In the last quarter of the 19th century, crazy patchwork became all the rage world wide and also in South Africa. All kinds of beautiful fabric were used and the opulence of the Victorian era also became evident in the quilts of the day. These quilts were heavily embroidered and most definitely not utilitarian, but were used as pieces show- casing the prowess with the needle that the maker possessed. A beautiful specimen made just after the 2ndAnglo- Boer War (1899 - 1902) is part of the collection of the Cultural Museum in Pretoria
It seems that patterns of different blocks were available. These templates were often made from wood, metal or even ivory. The English piecing method of covering paper squares was most often used as handwork was mostly used; a sewing machine was a scarcity in the isolated rural areas. In the museum at the Voortrekker Monument an example of a half finished quilt with some of the papers still in it, forms part of their collection.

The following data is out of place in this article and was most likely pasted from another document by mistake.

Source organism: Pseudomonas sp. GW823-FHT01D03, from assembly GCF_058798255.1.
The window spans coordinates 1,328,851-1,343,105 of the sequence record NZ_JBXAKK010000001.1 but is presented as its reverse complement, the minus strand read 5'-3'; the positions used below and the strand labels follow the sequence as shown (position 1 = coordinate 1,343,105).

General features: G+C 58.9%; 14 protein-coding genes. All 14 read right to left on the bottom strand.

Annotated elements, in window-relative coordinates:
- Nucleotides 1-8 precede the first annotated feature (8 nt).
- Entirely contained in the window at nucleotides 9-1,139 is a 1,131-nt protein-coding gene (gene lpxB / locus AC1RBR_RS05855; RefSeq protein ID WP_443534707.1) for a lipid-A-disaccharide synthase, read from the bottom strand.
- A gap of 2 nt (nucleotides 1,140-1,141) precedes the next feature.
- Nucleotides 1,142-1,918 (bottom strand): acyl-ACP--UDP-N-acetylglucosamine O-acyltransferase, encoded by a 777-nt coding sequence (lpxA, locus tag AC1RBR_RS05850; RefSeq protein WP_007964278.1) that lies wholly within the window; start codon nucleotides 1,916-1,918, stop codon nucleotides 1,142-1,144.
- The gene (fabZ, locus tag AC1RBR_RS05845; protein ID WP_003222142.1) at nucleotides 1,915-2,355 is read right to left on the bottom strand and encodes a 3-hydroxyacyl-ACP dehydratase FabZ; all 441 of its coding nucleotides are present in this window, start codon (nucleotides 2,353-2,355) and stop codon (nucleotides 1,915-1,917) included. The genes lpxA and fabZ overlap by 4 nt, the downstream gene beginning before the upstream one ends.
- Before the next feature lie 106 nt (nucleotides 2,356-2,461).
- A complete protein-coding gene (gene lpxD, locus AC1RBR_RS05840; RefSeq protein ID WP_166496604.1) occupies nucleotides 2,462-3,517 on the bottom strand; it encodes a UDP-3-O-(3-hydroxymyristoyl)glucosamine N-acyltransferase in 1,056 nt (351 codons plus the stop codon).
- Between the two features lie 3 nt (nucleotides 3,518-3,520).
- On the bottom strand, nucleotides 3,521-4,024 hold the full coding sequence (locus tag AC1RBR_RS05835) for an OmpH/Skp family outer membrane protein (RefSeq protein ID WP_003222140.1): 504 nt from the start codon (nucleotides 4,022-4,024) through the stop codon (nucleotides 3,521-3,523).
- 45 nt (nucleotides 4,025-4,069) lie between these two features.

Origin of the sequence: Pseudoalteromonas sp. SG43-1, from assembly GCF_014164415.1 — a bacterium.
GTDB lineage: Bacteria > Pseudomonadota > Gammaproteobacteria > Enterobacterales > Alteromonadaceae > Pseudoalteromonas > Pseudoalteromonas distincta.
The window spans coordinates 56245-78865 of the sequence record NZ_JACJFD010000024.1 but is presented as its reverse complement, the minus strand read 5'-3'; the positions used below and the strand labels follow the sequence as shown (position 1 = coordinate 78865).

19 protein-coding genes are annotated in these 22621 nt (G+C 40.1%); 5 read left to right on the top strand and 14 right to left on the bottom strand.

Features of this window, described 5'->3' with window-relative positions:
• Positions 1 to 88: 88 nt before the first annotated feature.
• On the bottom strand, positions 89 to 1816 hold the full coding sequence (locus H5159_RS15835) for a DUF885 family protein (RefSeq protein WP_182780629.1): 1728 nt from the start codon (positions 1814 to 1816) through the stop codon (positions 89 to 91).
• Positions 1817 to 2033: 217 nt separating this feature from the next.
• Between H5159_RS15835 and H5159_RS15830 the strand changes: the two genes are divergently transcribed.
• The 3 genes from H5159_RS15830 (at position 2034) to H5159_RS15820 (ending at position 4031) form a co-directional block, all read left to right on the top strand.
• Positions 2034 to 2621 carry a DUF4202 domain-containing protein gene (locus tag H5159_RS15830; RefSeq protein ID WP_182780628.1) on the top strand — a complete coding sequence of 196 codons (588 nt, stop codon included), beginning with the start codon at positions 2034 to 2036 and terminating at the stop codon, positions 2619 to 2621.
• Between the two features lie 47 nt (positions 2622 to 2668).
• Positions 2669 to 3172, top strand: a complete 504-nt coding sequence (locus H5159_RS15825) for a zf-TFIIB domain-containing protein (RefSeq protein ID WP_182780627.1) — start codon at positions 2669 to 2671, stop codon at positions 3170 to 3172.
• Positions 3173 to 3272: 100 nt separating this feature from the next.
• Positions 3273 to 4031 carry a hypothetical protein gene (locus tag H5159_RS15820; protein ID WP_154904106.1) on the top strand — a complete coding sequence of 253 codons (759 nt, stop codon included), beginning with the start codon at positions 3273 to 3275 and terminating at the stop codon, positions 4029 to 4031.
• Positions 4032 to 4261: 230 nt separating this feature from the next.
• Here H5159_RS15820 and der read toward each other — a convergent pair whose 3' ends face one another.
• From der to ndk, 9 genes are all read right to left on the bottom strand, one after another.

Towards the end of the 19th century, small blocks were sewn into larger blocks which could be finished individually and only then sewn together (quilt- as- you- go) to form a quilt.
Today South Africa is part of the global village and South African quilters are internationally recognized by their peers. All the textile art forms are extremely popular in the country and the South African quilt has progressed from the bed to the wall. South African quilters, like their peers, travel extensively, they teach, exhibit and produce world class books. They take part in, and win prizes on, international exhibitions: a few examples of which are the Val d’Argent quilt festival in France, the Tokyo exhibition which is the largest in the world and the Nagoya quilt carnival, all three to which South African quilters are now regularly invited.
The very ‘plain’ activity of piecing and appliquéing small pieces of fabric has made all South African quilters part of a unique world in which truly South African masterpieces are now created.
In 1989 the South African Quilters’ Guild was formed.